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Natural disasters cost Ca Mau province over 43 million USD



Drought, rains, inundation and landslides have cost Ca Mau province an estimated $43 million from the outset of the year, according to the provincial steering committee on natural disaster prevention, search and rescue.

Natural disasters cost Ca Mau province over 43 million USD hinh anh 1

More than 20,800 households faced a lack of fresh water due to drought (Photo: VNA)

More than 20,800 households faced a lack of fresh water due to drought, while 43,583 hectares of forest dried up and carried high risk of forest fire. Heavy rains and thunderstorms damaged 859 houses, 35,638 hectares of rice, over 578 hectares of other crops, 408 hectares of orchards, and more than 20,500 hectares of aquaculture.

Hundreds of kilometres of roads were damaged by inundation caused by torrential rains and high tides, while frequent erosions are taking place along 105 km of the coastline, with the most critical sections of Da Bac drainage- Moi canal and Moi canal- Tieu Dua.

Furthermore, five were killed at sea due to natural disasters, and two are still missing.

Chairman of the provincial People’s Committee Le Quan ordered competent authorities to give timely support for locals to recover production, keep close watch on weather developments, and proactively take measures to mitigate impacts of natural disasters.

The provincial steering committee has asked the Government to provide financial support for the province to settle consequences of erosion, and the National Committee for Disaster Response and Search and Rescue to help the locality with search and rescue equipment like long-range communication device and power generator./.VNA



Vietnam Airlines employee faces dismissal for violating quarantine rules, spreading Covid-19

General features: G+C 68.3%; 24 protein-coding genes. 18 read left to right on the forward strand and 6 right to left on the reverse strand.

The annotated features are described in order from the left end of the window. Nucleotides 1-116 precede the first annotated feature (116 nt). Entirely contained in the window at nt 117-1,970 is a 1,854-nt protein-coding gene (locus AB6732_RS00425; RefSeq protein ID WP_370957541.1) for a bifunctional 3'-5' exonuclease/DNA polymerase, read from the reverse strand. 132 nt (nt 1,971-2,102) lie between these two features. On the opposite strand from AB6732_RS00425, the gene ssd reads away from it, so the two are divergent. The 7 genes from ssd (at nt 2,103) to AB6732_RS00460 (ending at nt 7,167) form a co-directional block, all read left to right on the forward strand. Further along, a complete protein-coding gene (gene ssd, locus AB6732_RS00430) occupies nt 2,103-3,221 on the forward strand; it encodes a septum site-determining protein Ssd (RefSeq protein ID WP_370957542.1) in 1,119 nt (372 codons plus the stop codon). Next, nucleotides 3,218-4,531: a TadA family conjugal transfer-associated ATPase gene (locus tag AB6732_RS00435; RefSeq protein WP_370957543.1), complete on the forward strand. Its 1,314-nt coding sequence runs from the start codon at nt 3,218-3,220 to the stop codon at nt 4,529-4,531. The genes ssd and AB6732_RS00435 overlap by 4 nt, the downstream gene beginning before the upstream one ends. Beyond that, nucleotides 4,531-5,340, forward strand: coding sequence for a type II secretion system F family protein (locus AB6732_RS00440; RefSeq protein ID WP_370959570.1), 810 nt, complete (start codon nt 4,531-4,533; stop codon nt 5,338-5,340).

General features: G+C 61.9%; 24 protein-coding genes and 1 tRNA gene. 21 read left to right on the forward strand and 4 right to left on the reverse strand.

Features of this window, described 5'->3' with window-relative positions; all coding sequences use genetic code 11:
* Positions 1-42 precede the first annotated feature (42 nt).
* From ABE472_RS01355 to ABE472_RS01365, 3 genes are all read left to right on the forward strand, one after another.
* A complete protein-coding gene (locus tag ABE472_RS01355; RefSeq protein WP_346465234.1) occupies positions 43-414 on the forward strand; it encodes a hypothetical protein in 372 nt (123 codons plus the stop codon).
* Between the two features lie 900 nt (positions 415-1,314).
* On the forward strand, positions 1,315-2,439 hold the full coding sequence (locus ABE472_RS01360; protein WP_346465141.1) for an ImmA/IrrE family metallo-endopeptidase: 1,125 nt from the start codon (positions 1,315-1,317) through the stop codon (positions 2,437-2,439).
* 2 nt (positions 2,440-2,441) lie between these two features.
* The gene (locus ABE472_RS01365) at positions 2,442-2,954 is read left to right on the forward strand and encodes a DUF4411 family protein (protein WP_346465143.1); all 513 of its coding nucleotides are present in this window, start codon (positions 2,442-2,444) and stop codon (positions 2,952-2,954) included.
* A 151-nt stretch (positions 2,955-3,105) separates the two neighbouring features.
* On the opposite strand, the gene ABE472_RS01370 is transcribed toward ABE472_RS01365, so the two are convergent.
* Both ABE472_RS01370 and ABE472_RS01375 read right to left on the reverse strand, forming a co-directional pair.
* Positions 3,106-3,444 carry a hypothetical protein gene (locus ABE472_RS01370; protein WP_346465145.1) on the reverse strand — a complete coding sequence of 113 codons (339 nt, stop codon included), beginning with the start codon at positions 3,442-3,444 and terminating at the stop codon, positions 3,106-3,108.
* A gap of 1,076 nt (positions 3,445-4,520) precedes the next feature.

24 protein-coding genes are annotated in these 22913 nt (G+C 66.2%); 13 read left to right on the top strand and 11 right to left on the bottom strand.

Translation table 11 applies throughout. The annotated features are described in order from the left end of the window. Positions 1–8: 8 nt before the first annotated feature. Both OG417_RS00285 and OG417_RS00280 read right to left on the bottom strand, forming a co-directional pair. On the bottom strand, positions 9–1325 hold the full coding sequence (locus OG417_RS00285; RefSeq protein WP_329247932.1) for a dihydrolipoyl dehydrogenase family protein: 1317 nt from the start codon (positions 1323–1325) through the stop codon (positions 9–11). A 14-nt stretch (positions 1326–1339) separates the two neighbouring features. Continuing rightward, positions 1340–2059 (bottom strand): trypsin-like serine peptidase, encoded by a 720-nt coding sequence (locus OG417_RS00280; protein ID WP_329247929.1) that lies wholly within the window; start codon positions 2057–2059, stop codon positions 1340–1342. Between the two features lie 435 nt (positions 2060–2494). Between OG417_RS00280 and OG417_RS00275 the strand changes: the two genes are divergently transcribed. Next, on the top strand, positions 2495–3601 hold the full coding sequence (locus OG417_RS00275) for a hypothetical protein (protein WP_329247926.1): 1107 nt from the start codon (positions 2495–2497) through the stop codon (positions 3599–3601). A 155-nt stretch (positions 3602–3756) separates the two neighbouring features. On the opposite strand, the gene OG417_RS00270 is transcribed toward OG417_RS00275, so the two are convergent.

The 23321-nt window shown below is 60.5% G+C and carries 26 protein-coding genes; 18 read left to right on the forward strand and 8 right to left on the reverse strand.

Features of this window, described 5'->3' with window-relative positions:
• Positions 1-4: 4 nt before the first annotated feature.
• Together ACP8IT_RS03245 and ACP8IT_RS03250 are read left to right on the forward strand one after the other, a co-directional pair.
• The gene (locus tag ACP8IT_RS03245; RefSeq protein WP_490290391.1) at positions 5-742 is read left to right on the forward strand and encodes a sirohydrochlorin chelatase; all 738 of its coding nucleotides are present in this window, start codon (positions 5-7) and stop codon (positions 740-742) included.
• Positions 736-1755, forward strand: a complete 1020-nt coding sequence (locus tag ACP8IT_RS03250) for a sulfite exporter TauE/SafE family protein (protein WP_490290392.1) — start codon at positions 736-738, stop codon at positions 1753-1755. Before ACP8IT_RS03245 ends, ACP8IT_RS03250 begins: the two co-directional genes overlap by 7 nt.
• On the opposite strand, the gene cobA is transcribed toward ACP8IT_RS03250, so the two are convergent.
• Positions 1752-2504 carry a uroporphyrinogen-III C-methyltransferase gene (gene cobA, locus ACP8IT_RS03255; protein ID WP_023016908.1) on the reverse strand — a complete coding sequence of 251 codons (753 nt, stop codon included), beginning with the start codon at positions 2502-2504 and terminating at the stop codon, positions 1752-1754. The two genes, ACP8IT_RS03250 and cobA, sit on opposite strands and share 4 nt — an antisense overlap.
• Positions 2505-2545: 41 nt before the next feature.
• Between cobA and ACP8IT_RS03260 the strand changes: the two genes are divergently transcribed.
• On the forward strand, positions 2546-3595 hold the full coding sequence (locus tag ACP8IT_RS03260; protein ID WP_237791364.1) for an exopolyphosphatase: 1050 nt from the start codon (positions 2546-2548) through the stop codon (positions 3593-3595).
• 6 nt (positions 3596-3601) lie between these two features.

Vietnam Airlines employee faces dismissal for violating quarantine rules, spreading Covid-19

Vietnam Airlines flight crew walk with their suitcases at Noi Bai Airport to prepare for boarding a flight to Japan, September 19, 2020. Photo by VnExpress/Giang Huy.

The Vietnam Airlines flight attendant who violated quarantine rules and caused a mini Covid-19 outbreak in HCMC has been suspended and faces possible dismissal.

The 28-year-old man, tagged as “patient 1342,” has been suspended for his actions “that led to serious consequences,” the carrier said in a statement.

Prime Minister Nguyen Xuan Phuc had sought an explanation from it after at least three locally transmitted cases were found in HCMC.

The flight attendant had returned to Vietnam from Japan on November 14 and was quarantined for four days at a facility managed by Vietnam Airlines in HCMC’s Tan Binh District.

After two tests showed he was negative for the coronavirus, he was let go but told to isolate himself at home.

Only flight attendants are allowed the short-term quarantine to ensure staff availability for flights.

But during his self-isolation at home, the airline employee came into contact with his mother and two friends, including a Vietnamese man working as an English teacher who came to stay with him for a few days.

On November 29, 15 days after he returned from Japan, he tested positive for the virus, and the next day the English teacher friend too did so. The teacher had meanwhile spread the virus to a nephew and a student of his.

The flight attendant told authorities he had left home on Bach Dang Street in Tan Binh District at noon on November 21 to eat on Le Van Sy Street in Phu Nhuan District.

He then visited Hutech University in Binh Thanh District on November 22.

Phan Ngoc Linh, head of the Vietnam Airlines cabin crew division, has also been suspended for 15 days for letting his subordinate violate quarantine rules.

The carrier on Wednesday also issued a public apology.


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Hanoi to ban motorcycles by 2030



Currently, six million cars and motorbikes are registered in Hanoi.

Hanoi has been preparing conditions for banning motorbikes in its downtown before 2030, Kinh te & Do thi Newspaper reported.

The city will expand the bus fleet and improve the services of Hanoi’s mass transit network from now to 2030.

Public transport has received due investment with the bus network expanding to 126 bus lines across the city. The bus network currently covers all 30 districts.

 Six million cars and motorbikes are registered in Hanoi. Photo:

In the coming time, the municipal People’s Committee will focus on upgrading transport infrastructure, giving priority to executing road infrastructure projects to ease traffic jams, environmental pollution, and private vehicles.